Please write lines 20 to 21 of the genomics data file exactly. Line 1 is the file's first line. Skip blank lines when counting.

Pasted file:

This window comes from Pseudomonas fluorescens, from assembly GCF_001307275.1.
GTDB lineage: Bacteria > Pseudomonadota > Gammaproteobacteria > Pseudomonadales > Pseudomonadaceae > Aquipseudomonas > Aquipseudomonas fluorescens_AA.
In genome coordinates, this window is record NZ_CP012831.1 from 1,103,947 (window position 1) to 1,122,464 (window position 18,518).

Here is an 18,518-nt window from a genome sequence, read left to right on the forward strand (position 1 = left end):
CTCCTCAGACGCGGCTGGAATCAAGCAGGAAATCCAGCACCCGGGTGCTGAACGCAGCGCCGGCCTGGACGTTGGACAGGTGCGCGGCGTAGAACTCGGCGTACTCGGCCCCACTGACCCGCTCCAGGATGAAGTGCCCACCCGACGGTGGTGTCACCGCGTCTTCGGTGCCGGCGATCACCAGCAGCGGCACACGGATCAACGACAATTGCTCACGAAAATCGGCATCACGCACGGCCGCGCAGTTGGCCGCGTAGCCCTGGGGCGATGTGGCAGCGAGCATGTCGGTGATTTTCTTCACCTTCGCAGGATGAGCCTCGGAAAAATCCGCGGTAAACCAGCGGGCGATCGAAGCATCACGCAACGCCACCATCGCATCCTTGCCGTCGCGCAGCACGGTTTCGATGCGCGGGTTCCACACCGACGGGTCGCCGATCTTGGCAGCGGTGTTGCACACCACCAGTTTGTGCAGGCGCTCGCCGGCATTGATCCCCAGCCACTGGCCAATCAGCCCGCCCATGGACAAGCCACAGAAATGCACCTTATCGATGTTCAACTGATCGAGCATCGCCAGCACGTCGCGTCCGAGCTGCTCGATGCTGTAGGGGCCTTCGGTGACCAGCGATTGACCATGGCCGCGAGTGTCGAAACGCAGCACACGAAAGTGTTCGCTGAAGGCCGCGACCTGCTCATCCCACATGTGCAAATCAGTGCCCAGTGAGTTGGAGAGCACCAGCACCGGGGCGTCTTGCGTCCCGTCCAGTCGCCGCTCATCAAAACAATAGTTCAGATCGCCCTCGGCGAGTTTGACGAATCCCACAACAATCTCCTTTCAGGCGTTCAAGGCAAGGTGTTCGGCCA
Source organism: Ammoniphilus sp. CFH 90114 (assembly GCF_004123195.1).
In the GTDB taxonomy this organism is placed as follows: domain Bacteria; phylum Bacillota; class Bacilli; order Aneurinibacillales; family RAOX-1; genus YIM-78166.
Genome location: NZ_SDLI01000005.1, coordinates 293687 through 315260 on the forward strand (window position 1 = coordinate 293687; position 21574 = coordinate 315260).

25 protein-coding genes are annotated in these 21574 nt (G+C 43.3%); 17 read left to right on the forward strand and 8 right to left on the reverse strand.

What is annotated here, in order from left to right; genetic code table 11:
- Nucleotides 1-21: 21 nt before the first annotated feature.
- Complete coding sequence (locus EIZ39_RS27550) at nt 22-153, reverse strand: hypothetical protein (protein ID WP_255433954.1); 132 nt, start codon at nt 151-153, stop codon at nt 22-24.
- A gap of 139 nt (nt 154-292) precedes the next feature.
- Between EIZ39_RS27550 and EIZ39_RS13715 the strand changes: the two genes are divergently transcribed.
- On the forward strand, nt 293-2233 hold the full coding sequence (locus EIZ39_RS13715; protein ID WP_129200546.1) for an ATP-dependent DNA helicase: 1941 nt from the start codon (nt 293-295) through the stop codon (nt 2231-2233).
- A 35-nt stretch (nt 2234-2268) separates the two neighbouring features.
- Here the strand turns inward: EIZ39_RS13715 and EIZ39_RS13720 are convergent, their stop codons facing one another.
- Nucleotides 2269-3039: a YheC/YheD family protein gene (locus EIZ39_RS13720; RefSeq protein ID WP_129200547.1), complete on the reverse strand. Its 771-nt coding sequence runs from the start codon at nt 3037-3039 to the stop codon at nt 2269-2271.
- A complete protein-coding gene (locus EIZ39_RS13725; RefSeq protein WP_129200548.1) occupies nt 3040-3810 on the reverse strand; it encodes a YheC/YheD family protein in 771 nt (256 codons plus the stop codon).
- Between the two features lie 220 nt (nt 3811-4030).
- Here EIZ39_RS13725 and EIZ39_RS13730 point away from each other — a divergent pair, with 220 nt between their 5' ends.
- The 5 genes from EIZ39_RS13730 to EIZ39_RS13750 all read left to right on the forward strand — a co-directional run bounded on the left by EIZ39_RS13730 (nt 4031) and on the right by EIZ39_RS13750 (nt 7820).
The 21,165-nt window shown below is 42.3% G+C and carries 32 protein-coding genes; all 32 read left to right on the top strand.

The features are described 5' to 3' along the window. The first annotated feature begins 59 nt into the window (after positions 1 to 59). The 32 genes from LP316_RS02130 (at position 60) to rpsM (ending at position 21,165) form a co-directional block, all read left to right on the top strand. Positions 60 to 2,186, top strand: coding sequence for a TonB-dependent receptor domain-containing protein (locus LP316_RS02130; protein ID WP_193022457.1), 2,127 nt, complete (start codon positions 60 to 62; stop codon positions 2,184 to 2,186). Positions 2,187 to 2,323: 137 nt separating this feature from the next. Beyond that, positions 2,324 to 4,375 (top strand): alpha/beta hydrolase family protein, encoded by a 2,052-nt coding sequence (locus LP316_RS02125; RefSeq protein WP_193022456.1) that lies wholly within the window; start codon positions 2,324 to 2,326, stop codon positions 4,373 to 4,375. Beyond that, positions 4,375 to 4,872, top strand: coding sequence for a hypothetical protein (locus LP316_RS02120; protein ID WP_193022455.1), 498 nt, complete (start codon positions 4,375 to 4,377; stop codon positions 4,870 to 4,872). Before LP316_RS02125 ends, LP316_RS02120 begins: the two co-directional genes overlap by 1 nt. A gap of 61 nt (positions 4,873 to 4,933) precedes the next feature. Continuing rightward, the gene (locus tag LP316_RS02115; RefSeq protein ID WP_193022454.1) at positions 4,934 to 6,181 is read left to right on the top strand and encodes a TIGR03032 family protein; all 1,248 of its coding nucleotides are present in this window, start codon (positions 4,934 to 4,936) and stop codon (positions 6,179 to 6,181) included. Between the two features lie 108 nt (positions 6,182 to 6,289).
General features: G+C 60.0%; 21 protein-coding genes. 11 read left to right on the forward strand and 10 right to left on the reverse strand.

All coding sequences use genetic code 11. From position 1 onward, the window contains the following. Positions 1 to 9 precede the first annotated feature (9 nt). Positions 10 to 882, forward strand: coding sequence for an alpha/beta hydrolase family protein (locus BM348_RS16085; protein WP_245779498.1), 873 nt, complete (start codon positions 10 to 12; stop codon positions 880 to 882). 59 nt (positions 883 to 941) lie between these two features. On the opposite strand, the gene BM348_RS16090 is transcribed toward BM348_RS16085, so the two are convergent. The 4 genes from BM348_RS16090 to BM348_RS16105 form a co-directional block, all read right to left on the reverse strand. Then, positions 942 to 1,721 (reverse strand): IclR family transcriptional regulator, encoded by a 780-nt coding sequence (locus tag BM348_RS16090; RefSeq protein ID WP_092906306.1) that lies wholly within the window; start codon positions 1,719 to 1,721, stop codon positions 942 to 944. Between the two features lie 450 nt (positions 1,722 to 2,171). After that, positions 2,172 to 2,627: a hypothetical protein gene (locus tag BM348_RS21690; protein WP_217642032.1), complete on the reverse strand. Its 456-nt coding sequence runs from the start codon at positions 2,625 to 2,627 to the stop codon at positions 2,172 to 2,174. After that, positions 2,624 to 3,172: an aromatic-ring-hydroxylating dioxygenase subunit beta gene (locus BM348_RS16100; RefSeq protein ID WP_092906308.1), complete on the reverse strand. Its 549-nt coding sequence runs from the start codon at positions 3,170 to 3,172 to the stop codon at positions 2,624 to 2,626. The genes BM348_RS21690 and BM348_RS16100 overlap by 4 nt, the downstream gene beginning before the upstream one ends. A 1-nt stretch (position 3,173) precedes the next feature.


- Between the two features lie 220 nt (nt 3811-4030).
- Here EIZ39_RS13725 and EIZ39_RS13730 point away from each other — a divergent pair, with 220 nt between their 5' ends.